Squak Mountain is one of the ancient Issaquah Alps, a range of mountains that ran east to west in what over time became the Puget Sound basin. They are now only big hills, mere timbered hillocks compared to the grand and ice-covered Cascades, but that’s because they are older. Worn over time, Tiger, Squak and Cougar mountains are the elders of the mountain community around here, and it is these granddads, fittingly, that get the foot traffic of young children, precisely because they are less steep and rugged than Washington’s spectacular north-south ranges.
We took Mara on a hike up Squak Mountain yesterday in search of the old fireplace that marks the remains of the Bullitt family’s summer residence on the mountaintop. The Bullitts own [UPDATE: used to own] KING TV, the local Channel 5 television station, and have been active in the region’s public life for many decades. Apparently they had a house up there at one time, but it was abandoned or burned (I can find surprisingly little about it online) and the family donated some 600 acres of the mountain as a state park with the stipulation that it remain undeveloped and in wilderness condition.
I don’t usually go on hikes without knowing what I’m getting into, but I’ve gotten lazy. Angela heard about the trail and wanted to try it. I used to hike all the I-90 hikes in the Cascades, but I never paid much attention to Tiger or Squak (Cougar is now thoroughly developed — virtually a suburb of Newcastle). I’d heard that Tiger’s trails are popular with people pushing strollers, so I assumed that those on Squak, which is smaller and even closer in, would be extremely kid friendly. This was not the case.
So when I say that “we took Mara on a hike”, I could just as truthfully say, and I do, with great pride, that “my four-year-old daughter hiked a two-mile mountain trail” that never once stopped going up. She only needed help with four or five particularly steep stretches near the top, of less than 75 yards each, over which I carried her piggy-back. Other than that, she made the trek under her own steam, and largely without complaining.
We were driven because we hoped to see this old fireplace, which we started calling the Magic Fireplace. A few hundred yards up the trail, which we were foolish enough to assay with Tevas instead of real shoes, Angela and I realized that there was no way we could expect Mara to hold up for the entire journey to the chimney, which would mean a round trip total of four miles. The trail had once been a rough road, but the woods had reclaimed all but a wide trail’s worth in most places. We parents agreed we’d only do as much as she could do, then turn back without disappointment. But when that time came and she started whining that she was tired, and we made to turn around, it was Mara who insisted that she wanted to see the Magic Fireplace. Tears were brought forth in support of her testimony that it was her sincere wish to continue on.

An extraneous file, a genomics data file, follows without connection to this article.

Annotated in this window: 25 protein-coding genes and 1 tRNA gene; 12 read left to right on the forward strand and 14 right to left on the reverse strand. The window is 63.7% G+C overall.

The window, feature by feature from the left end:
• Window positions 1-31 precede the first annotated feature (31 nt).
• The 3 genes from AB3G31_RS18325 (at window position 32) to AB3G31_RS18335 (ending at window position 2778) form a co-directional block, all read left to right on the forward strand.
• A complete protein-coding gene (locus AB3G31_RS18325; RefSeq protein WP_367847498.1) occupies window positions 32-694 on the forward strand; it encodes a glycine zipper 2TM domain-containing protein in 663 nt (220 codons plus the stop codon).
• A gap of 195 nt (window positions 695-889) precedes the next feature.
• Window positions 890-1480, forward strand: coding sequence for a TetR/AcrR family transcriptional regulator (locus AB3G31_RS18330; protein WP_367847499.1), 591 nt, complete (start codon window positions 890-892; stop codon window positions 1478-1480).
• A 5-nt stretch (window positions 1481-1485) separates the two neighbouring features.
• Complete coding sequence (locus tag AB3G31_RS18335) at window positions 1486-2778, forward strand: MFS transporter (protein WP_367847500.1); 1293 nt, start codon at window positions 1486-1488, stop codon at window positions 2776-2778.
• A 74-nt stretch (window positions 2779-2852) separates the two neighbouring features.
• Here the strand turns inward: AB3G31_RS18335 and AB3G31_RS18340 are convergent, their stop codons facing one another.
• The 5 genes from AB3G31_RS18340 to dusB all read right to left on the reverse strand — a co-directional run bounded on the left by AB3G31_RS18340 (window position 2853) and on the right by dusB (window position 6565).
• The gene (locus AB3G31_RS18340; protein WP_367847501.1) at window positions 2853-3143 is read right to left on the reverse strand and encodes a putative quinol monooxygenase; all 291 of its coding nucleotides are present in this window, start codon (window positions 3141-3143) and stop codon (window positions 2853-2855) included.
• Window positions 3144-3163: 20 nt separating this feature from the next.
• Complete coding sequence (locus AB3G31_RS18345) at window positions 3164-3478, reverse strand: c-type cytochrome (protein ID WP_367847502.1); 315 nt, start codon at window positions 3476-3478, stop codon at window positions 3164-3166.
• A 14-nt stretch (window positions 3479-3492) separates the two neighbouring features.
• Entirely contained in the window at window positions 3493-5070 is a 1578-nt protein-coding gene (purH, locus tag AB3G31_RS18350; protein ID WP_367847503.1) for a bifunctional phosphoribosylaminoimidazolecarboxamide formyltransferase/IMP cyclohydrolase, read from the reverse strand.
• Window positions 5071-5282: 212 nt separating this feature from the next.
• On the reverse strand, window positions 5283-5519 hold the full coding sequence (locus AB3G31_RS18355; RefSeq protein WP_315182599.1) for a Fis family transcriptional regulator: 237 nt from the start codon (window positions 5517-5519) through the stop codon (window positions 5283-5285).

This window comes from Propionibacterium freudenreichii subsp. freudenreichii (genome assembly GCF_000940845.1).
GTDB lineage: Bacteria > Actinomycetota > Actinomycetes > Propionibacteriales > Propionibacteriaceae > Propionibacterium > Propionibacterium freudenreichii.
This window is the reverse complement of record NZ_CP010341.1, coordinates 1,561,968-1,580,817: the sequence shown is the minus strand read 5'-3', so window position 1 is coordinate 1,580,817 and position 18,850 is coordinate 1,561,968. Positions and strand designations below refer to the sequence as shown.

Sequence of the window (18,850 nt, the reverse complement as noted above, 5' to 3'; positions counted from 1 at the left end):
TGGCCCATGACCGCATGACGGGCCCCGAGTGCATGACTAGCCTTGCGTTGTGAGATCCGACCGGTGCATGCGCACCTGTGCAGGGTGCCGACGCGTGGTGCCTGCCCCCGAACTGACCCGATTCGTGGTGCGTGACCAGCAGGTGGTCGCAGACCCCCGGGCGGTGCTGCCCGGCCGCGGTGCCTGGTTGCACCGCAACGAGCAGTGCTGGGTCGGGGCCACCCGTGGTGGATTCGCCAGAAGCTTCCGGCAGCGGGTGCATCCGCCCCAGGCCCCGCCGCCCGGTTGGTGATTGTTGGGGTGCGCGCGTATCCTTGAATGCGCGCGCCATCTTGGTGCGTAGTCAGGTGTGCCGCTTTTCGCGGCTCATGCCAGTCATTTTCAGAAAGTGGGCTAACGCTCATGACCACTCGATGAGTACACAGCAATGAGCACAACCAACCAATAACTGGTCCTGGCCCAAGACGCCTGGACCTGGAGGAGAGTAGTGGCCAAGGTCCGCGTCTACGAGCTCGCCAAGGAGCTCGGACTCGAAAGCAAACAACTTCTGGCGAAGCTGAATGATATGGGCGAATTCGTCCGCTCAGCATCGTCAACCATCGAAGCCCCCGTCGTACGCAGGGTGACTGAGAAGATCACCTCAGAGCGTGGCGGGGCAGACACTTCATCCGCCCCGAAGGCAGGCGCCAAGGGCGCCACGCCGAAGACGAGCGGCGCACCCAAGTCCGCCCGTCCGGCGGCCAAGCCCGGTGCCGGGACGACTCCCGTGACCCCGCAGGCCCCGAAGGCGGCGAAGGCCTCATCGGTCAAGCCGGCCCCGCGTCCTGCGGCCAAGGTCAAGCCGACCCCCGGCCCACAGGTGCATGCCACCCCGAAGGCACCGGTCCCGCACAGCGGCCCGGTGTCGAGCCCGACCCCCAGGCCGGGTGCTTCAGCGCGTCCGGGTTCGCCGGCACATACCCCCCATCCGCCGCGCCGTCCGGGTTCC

We were glad of her gamesome spirit, because when we rounded the final turn and realized that the large shape that loomed above us through the trees was a fireplace, and a magical one, we knew that the moment would create an impression of success and achievement in her little psyche that would stay with her as one of those foundational experiences. We ran toward it whooping and hollering. We had picked a bunch of nearby Oregon grape to lay on the hearth as a gift to the faeries that we figured must live there, and we left a cashew for a squirrel who seemed to be some sort of sentinel or guardian of the place. It was utterly quiet up here except for a little breeze playing at the tops of the trees and the occasional chirrup of birds. I don’t know when the place was built, but I wondered at the thought of some member of the Bullitt family reaching this spot of tranquility on the tippy top of an alp back in the 1950s or whenever in might have been. Sure, million dollar homes lie just outside the park boundary now, but how much space would a person of the middle of the last century have needed to have hiked all the way up here, when this summit was absolutely isolated, and said “Yep, this should be far enough from the madding crowd. We’ll build here.” ?
We had just enough time to snack and water up before descending the way we’d come, though the mountain has a network of trails that go to other points of interest that we may explore some other time. Mara pooped out a little near the bottom, and this time Angela hoisted our little woodchuck onto her back for the final paces at the bottom. On the way home we detoured through Issaquah and went looking for big plates of pasta.